(u) “Tank” means a stationary device designed to contain an accumulation of hazardous substances which is constructed primarily of nonearthen materials, including, but not limited to, wood, concrete, steel, or plastic that provides structural support.
(v) “Tank integrity test” means a test method capable of detecting an unauthorized release from an underground storage tank consistent with the minimum standards adopted by the board.
(w) “Tank tester” means an individual who performs tank integrity tests on underground storage tanks.
(x) “Unauthorized release” means any release of any hazardous substance that does not conform to this chapter, including an unauthorized release specified in Section 25295.5.
(y) (1) “Underground storage tank” means any one or combination of tanks, including pipes connected thereto, that is used for the storage of hazardous substances and that is substantially or totally beneath the surface of the ground. “Underground storage tank” does not include any of the following:
(A) A tank with a capacity of 1,100 gallons or less that is located on a farm and that stores motor vehicle fuel used primarily for agricultural purposes and not for resale.
(B) A tank that is located on a farm or at the residence of a person, that has a capacity of 1,100 gallons or less, and that stores home heating oil for consumptive use on the premises where stored.
(C) Structures, such as sumps, separators, storm drains, catch basins, oil field gathering lines, refinery pipelines, lagoons, evaporation ponds, well cellars, separation sumps, and lined and unlined pits, sumps, and lagoons. A sump that is a part of a monitoring system required under Section 25290.1, 25290.2, 25291, or 25292 and sumps or other structures defined as underground storage tanks under the federal act are not exempted by this subparagraph.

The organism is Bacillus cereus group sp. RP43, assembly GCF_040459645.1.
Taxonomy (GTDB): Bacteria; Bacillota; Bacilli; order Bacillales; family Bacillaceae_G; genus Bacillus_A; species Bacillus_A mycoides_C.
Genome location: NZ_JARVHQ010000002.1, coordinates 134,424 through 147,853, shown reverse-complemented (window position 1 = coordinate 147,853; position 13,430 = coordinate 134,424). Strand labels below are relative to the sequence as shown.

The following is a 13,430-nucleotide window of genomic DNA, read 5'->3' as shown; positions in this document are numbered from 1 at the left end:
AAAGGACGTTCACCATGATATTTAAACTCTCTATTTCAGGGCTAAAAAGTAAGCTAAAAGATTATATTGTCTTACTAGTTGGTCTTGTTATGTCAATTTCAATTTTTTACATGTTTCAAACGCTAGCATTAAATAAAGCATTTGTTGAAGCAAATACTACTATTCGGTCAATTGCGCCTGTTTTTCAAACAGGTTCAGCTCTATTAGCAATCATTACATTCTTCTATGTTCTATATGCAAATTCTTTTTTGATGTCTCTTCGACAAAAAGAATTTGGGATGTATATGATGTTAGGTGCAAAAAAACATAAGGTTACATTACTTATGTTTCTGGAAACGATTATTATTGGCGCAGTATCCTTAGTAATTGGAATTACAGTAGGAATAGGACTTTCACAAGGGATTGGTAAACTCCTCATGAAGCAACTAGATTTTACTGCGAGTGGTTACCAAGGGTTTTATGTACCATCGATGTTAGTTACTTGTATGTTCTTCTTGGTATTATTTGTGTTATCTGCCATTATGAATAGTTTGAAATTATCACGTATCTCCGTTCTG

(D) A tank holding hydraulic fluid for a closed loop mechanical system that uses compressed air or hydraulic fluid to operate lifts, elevators, and other similar devices.
(E) A tank in an underground area, as defined in Section 25270.2, and associated piping, that is subject to Chapter 6.67 (commencing with Section 25270).
(2) Structures identified in subparagraphs (C) and (D) of paragraph (1) may be regulated by the board and any regional board pursuant to the Porter-Cologne Water Quality Control Act (Division 7 (commencing with Section 13000) of the Water Code) to ensure that they do not pose a threat to water quality.
(z) “Underground tank system” or “tank system” means an underground storage tank, connected piping, ancillary equipment, and containment system, if any.
(aa) (1) “Unified program facility” means all contiguous land and structures, other appurtenances, and improvements on the land that are subject to the requirements of paragraph (3) of subdivision (c) of Section 25404.
(2) “Unified program facility permit” means a permit issued pursuant to Chapter 6.11 (commencing with Section 25404), and that encompasses the permitting requirements of Section 25284.
(3) “Permit” means a permit issued pursuant to Section 25284 or a unified program facility permit as defined in paragraph (2).

SEC. 10.

 Section 25404 of the Health and Safety Code is amended to read:

25404.
 (a) For purposes of this chapter, the following terms shall have the following meanings:
(1) (A) “Certified Unified Program Agency” or “CUPA” means the agency certified by the secretary to implement the unified program specified in this chapter within a jurisdiction.
(B) “Participating Agency” or “PA” means a state or local agency that has a written agreement with the CUPA pursuant to subdivision (d) of Section 25404.3, and is approved by the secretary, to implement or enforce one or more of the unified program elements specified in subdivision (c), in accordance with Sections 25404.1 and 25404.2.